Start-up like
The other major change for businesses now seems to be agility. And the type of agility that seems to be required is that of a start-up.

At the Google Atmosphere event in Dublin, the focus seemed to be on thinking, even in large organisations, like a start-up. But, for a company like Google, what does that mean?

It means, small teams, highly focused, with pervasive collaboration and communication. For example, until very late in the prototype stage, the Google Glass development team was 15 people. This meant that the team could work easily together, with instant communication and be able to make changes or change direction as required.

This was echoed by AWS. As Iain Massingham, technical evangelist, described the way that AWS went about developing new services, he cited what he calls the “two pizza” rule. If a team is larger than can be fed by two good sized pizzas, it is too big.

To copper fasten this focus on agility and speed, Thomas Davies, director, Northern, Central, Eastern Europe Google, in the context of the company and its rivals gave a very interesting insight.

Davies said that Google has a deep respect for industry stalwarts, companies such as Microsoft, IBM and Oracle, but it does not fear them.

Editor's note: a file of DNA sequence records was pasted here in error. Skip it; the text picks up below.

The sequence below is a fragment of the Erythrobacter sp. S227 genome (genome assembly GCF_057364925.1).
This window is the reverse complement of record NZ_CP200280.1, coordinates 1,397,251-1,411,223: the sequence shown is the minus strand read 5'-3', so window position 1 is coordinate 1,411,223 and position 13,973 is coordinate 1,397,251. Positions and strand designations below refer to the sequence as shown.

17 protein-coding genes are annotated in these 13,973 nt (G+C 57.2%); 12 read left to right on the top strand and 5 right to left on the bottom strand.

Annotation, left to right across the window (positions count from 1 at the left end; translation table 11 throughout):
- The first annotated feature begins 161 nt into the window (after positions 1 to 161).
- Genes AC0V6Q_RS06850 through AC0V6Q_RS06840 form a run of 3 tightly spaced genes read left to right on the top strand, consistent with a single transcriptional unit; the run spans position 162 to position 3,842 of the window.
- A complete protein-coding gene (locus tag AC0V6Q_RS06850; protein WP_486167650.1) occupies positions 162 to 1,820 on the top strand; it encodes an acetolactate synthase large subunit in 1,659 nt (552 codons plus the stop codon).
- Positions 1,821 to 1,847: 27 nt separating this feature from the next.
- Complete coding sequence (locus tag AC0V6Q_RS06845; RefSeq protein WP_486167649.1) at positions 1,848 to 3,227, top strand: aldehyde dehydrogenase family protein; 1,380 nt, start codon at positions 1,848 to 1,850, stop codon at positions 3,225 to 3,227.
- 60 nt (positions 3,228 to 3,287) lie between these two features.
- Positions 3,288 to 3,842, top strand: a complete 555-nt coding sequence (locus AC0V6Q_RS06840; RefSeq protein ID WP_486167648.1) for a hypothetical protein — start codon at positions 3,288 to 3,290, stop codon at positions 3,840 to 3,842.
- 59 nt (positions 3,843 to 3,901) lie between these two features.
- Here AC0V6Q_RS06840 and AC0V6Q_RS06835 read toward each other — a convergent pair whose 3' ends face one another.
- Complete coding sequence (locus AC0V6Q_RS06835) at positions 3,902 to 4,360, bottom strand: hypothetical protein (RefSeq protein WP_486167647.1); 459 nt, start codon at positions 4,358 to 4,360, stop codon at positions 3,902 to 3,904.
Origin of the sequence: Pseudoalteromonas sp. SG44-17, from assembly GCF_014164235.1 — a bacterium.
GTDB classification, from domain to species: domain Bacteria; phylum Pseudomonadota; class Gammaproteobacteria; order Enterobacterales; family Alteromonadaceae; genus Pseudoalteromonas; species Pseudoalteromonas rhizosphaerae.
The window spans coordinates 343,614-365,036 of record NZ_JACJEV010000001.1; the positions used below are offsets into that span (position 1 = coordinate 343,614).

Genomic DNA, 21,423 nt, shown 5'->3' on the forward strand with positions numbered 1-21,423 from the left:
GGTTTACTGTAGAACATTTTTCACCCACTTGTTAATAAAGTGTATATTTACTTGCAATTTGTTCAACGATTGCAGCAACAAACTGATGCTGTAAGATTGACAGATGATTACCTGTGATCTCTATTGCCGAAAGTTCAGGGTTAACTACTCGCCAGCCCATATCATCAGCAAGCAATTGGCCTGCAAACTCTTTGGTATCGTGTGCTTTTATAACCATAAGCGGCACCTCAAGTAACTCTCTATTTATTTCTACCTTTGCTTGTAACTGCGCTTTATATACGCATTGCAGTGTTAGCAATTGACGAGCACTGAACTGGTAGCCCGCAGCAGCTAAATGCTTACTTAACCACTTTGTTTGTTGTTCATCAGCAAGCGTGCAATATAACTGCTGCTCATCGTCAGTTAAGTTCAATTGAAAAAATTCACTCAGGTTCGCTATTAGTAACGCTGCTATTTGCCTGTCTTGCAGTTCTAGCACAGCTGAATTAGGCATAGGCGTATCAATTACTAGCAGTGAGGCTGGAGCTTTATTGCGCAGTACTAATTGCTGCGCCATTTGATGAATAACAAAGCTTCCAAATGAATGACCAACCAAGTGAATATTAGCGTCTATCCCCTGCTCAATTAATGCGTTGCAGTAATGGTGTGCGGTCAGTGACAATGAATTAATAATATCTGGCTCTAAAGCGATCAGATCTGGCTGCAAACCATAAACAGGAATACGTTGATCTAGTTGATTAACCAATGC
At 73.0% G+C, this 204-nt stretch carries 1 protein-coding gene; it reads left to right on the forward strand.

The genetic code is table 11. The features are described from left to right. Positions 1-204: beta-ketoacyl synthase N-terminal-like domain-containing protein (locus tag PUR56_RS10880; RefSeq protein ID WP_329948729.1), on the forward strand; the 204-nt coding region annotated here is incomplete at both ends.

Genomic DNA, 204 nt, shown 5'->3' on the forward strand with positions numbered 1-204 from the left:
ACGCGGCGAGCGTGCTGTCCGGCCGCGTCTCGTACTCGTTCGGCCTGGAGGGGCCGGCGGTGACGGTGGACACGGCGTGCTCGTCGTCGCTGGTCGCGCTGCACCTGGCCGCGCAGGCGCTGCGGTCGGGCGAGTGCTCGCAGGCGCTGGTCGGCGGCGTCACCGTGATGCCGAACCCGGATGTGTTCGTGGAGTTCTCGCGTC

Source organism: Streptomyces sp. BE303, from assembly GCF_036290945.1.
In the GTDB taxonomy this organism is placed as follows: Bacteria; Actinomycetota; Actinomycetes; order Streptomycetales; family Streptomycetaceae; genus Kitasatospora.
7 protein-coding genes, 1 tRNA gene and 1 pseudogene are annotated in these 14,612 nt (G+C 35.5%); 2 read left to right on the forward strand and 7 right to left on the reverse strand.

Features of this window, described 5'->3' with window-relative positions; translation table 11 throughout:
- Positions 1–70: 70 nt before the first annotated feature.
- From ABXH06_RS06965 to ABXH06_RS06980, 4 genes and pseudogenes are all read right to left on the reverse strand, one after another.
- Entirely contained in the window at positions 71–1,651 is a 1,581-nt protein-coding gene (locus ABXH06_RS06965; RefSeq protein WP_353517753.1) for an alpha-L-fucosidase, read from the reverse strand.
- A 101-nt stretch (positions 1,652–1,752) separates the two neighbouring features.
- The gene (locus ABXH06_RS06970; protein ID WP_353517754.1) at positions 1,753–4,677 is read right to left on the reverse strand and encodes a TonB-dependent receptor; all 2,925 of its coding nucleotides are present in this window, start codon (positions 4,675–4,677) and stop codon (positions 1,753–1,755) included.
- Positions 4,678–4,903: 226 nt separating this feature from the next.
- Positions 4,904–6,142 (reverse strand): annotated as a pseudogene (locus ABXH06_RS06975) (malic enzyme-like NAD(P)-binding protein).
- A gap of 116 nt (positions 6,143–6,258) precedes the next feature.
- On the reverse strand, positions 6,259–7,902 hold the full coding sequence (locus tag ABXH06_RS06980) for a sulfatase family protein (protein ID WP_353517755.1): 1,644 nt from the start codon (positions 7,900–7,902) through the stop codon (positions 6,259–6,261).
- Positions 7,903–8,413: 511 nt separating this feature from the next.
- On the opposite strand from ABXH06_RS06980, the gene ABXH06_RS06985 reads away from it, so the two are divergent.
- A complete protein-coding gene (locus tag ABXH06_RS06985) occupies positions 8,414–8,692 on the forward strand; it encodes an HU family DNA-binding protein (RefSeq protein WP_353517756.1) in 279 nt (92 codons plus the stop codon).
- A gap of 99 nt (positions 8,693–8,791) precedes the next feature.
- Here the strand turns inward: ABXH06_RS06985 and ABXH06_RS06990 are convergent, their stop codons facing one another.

“Who do we fear? We fear the next start-up,” said Davies.

The fear
He went on to explain that disruptive technologies and business models are far more damaging and can have greater effects than mere competition, citing the likes of Uber and AirBnB

“Once a business has been disrupted, it is almost impossible for an incumbent to regain market share,” he said.

This idea of agility applies not only to the development of new services or products, but rather there was a consensus that if an organisation was unable to react quickly enough to the insights gained from fast data, or customer feedback or even till receipts at the end of the day, then it is all for naught.

Agility is as much about being able to adapt to market changes as it is to innovate in products and services.

These developments lead to some interesting conclusions. So, as our feature this month reinforces, every business is now a digital, and every business must now think about new initiatives as if it was a start-up. Each business must ask the question, how would we do this is we were not us? How would we do this if we were starting tabula rasa?

Widely applied
With those questions answered, the thinking must be continued and applied more widely. We saw recently from a HP event on application lifecycle management, that Agile methodologies being deployed in IT departments to meet ever accelerating delivery cycles for development need to be adopted in business units to be able to take advantage of benefits of these rapid delivery cycles.

Business structures, processes and hierarchies need to change to be more agile or the fear is that a new entrant, or rival who has achieved this, will simply be disruptive and leave your organisation behind.

And all of this of course, takes place amid the context of the immutable nature of time, as highlighted earlier, and suddenly cost is the least worry.